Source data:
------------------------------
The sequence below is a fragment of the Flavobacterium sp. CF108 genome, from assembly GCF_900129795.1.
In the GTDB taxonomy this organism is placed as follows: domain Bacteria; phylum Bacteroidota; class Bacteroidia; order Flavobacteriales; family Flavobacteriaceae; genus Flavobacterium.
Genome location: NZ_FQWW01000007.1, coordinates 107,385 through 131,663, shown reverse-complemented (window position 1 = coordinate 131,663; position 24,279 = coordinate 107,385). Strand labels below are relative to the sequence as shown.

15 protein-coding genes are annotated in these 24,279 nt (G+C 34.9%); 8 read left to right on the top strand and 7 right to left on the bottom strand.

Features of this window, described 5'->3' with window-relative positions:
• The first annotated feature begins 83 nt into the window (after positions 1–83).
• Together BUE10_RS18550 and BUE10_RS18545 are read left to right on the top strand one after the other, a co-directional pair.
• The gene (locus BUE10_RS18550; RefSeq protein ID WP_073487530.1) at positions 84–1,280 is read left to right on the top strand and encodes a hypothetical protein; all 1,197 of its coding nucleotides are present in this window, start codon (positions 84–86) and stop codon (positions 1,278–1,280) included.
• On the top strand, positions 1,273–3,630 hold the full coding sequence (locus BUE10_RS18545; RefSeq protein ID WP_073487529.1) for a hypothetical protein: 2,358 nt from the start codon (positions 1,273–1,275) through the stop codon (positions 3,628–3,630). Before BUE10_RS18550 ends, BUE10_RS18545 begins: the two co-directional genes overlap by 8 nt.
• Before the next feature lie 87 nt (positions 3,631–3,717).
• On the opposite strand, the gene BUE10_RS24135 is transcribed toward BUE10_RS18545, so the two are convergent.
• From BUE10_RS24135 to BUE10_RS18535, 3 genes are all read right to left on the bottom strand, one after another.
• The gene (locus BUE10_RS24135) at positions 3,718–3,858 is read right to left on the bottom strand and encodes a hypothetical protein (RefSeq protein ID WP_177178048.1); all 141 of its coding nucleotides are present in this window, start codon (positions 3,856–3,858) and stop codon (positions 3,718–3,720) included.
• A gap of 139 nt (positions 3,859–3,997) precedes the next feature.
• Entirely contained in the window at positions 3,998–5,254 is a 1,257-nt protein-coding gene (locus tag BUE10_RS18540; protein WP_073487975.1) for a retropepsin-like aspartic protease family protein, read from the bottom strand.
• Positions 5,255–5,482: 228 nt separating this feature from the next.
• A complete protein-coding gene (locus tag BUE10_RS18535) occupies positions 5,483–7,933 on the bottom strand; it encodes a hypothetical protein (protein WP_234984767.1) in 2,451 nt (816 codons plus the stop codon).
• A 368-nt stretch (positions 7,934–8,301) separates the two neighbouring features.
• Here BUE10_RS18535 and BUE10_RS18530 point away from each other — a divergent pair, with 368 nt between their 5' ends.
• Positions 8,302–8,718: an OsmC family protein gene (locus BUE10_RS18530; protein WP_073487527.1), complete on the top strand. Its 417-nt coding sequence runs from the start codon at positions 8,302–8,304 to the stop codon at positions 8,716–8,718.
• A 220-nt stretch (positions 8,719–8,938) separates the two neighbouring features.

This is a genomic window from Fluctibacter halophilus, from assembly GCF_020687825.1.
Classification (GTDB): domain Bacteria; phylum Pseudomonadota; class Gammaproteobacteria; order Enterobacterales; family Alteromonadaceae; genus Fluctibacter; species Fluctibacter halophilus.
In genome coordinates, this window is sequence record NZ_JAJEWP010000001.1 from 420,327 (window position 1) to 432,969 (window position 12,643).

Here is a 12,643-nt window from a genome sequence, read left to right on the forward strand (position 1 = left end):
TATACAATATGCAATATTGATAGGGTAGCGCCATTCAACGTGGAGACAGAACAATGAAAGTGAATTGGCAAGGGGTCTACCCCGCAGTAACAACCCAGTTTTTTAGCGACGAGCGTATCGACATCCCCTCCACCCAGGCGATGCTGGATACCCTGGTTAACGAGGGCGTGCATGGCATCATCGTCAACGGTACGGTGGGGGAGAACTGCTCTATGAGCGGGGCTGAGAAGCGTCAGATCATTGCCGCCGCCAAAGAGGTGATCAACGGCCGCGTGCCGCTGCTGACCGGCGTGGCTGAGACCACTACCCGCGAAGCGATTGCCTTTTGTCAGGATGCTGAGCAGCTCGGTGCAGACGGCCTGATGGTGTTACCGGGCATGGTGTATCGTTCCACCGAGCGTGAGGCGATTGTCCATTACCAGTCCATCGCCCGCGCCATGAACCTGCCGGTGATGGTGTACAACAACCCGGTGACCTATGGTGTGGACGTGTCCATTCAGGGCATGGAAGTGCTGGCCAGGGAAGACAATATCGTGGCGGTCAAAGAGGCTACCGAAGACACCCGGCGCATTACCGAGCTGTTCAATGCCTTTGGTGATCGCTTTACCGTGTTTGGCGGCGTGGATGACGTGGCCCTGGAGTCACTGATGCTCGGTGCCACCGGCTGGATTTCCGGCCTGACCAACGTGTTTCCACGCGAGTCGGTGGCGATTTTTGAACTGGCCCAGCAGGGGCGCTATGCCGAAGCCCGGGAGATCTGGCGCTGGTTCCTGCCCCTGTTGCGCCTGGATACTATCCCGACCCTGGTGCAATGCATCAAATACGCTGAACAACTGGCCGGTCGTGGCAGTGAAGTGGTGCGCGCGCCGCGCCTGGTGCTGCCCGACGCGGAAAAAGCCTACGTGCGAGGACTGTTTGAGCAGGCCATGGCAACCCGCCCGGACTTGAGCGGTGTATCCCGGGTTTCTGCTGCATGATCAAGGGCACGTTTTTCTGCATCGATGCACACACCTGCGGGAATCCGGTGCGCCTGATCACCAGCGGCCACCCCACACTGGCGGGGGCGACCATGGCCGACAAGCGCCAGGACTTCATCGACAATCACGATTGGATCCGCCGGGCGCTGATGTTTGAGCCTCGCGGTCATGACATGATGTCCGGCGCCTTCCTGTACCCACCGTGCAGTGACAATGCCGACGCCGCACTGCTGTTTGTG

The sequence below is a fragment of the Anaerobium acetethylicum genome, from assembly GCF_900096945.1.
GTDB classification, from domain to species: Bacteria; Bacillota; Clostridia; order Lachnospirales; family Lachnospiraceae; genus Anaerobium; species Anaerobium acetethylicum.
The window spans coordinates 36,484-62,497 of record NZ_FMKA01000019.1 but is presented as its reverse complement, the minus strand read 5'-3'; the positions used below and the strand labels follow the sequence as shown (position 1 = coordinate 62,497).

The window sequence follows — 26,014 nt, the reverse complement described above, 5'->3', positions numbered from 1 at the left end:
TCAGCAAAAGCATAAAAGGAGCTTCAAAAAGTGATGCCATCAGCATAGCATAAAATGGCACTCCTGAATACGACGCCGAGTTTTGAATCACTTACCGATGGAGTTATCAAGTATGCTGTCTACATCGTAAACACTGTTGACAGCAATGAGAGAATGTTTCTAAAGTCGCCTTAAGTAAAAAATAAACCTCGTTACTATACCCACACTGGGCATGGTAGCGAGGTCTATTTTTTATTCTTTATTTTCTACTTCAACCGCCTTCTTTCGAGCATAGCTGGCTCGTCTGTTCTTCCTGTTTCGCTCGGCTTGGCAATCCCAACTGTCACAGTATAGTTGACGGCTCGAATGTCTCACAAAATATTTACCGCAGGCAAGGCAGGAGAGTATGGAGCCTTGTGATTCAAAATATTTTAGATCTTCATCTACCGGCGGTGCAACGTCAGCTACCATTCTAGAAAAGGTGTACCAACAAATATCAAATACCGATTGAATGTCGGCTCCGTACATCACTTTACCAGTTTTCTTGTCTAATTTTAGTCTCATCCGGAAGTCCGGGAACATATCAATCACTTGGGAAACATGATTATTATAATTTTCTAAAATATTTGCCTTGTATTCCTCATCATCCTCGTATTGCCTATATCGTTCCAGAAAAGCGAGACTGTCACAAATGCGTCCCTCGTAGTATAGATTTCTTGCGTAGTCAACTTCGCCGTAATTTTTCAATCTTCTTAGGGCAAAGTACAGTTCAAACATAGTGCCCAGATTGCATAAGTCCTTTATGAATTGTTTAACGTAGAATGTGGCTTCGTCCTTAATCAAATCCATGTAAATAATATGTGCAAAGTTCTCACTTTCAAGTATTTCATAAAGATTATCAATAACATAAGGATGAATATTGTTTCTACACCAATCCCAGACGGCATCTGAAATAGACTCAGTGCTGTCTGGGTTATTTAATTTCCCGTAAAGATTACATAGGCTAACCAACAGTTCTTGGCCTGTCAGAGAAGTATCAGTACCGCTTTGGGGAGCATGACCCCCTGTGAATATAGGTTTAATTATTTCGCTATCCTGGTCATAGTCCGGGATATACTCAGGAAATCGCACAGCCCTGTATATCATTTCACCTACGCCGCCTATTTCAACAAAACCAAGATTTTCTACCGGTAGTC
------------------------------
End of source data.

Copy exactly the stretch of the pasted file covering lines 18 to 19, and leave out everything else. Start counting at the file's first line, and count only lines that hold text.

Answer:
• A 368-nt stretch (positions 7,934–8,301) separates the two neighbouring features.
• Here BUE10_RS18535 and BUE10_RS18530 point away from each other — a divergent pair, with 368 nt between their 5' ends.